Here’s how technology is helping address three common caregiver concerns.
As you get older, where do you want to live? If you are like most Americans, you want to stay in your home. Known as “aging in place,” this is the preferred option for nearly 9 in 10 adults over age 65, according to an AARP survey on “Livable Communities.”
Of course, growing older in your own home is a nice concept, but, at some point, we’ll all likely need help. Devices that make tasks easier or that can be controlled from afar can help. Here are three common concerns for caregivers, and how technology is helping address them.
“Are You Okay?”
With the addition of a home security system like ADT Pulse, it’s possible to do many of the things you would do with an in-person visit — from ensuring the doors are locked and the garage is closed, to scanning the yard to be sure no one is there who shouldn’t be – via an iPhone app. While checking on your loved one in-person and through phone calls is still valuable, the technology can allow for more peace of mind for times when you can’t stop by or don’t want to disturb him or her.
Similarly, Samsung’s SmartThings ecosystem pairs with the largest network of smart home devices to – among other features – allow for the next generation of “alert” devices.
For example, rather than remembering to wear a lanyard that summons help (à la the “I’ve fallen and I can’t get up!” ads), untethered seniors can go about their business, knowing a motion sensor that hasn’t detected movement over a certain period of time will alert their caregiver that they may need immediate assistance.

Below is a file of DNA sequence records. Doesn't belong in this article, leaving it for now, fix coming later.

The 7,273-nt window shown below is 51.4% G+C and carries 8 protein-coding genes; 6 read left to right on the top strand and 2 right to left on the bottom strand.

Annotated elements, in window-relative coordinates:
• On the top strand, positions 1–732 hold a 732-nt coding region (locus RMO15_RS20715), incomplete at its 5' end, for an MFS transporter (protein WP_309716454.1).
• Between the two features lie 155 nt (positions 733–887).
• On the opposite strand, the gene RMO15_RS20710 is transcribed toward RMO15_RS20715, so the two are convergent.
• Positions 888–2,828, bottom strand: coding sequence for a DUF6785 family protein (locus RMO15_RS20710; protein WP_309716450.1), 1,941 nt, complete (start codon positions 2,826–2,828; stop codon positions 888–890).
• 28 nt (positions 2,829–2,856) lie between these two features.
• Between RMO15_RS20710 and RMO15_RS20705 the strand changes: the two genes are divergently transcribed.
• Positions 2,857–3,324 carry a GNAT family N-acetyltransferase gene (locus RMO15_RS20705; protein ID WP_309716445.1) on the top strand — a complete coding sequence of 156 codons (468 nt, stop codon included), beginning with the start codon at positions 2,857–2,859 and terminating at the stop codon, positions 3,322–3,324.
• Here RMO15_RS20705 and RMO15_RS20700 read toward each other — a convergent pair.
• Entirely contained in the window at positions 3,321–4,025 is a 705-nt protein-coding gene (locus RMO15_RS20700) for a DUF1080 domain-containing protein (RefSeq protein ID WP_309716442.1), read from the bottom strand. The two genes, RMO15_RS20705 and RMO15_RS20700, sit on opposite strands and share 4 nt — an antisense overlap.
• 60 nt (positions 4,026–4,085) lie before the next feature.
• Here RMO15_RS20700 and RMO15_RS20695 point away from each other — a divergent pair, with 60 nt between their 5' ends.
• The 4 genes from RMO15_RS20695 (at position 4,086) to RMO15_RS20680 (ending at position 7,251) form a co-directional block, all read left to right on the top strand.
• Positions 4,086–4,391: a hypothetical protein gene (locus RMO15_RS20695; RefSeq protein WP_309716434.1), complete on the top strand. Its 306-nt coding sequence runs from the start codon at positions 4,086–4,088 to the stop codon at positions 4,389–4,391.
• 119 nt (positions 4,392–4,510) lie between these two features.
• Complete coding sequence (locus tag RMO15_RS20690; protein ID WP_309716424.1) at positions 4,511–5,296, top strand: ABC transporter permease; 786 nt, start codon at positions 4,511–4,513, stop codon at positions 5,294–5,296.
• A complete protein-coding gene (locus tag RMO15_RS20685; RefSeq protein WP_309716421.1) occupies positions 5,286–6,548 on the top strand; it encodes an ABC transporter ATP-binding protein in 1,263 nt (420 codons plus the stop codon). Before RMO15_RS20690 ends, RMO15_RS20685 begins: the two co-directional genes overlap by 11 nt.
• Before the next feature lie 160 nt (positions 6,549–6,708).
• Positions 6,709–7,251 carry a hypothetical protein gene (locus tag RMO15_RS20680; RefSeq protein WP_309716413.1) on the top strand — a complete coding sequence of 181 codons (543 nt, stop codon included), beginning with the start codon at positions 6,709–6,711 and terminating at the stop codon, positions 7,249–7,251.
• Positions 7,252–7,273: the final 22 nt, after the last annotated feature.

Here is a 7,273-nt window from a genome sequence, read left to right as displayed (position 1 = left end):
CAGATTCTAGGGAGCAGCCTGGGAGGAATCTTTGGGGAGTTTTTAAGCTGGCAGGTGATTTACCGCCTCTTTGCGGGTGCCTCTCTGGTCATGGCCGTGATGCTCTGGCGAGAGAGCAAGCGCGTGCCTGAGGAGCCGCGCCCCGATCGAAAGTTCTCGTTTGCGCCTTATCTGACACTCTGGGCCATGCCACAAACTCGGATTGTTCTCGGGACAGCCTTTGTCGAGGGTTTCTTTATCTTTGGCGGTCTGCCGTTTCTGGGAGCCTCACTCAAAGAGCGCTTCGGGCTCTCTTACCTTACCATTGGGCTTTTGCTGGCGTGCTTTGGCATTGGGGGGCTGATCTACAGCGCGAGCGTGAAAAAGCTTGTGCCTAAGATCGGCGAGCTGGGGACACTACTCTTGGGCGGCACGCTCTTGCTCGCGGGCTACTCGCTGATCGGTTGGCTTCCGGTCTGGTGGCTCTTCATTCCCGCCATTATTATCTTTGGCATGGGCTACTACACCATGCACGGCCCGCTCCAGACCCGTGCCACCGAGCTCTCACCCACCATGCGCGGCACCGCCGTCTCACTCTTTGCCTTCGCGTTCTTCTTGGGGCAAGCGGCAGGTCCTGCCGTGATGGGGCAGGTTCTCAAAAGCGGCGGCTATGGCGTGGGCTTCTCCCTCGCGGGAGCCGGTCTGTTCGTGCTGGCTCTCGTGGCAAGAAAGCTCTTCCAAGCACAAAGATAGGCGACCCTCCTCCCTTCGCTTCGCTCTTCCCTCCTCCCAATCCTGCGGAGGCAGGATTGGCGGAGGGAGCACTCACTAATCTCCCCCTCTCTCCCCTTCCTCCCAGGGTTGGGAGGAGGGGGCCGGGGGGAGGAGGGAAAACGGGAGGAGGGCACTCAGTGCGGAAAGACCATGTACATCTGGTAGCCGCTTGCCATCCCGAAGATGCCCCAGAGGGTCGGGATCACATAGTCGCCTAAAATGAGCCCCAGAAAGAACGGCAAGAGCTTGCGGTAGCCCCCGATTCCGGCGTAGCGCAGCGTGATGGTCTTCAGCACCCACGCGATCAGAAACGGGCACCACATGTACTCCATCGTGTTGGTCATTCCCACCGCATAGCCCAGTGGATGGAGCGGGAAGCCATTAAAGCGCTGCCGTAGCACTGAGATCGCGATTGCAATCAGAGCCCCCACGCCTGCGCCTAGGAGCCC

“Are You Comfortable?”
Beyond safety, smart home technology can be used to help ensure a loved one’s comfort. For instance, thermostats can be programed and controlled to make sure the air conditioning and heat are being kept at preferred levels.
Smart technology can also prevent an elderly parent from stumbling around in the dark, which not only makes things easier, but helps prevent one of the most common causes of hospitalizations among older adults: falls.
Simple motion sensors can turn on lights when someone enters a room or a hallway, and can work with most smart ecosystems, including Samsung’s SmartThings.
Smart lightbulbs can help, too, such as IKEA’s line of Smart Lighting. The TRÅDFRI LED model bulb connects with an app of the same name, or one can opt for programmable OSRAM LED lights for equally convenient control via an app.
“How Else Can I Help?”
Many may know the Amazon Echo as the device where you can ask Alexa to play your favorite music or tell you the weather report, but new services are being added.
For example, a recently introduced upgrade allows a user to ask Alexa to reorder favorite meals via GrubHub to have delivered. In certain cities, Alexa can also reorder directly from restaurants with an Amazon partnership.
In addition, the most recent device in the Echo line – the Show – has a video component, which allows for video calls. Sure, FaceTime or Skype can serve the same purpose, but being able to simply say, “Alexa, call…” can be a great option for less tech-savvy users.
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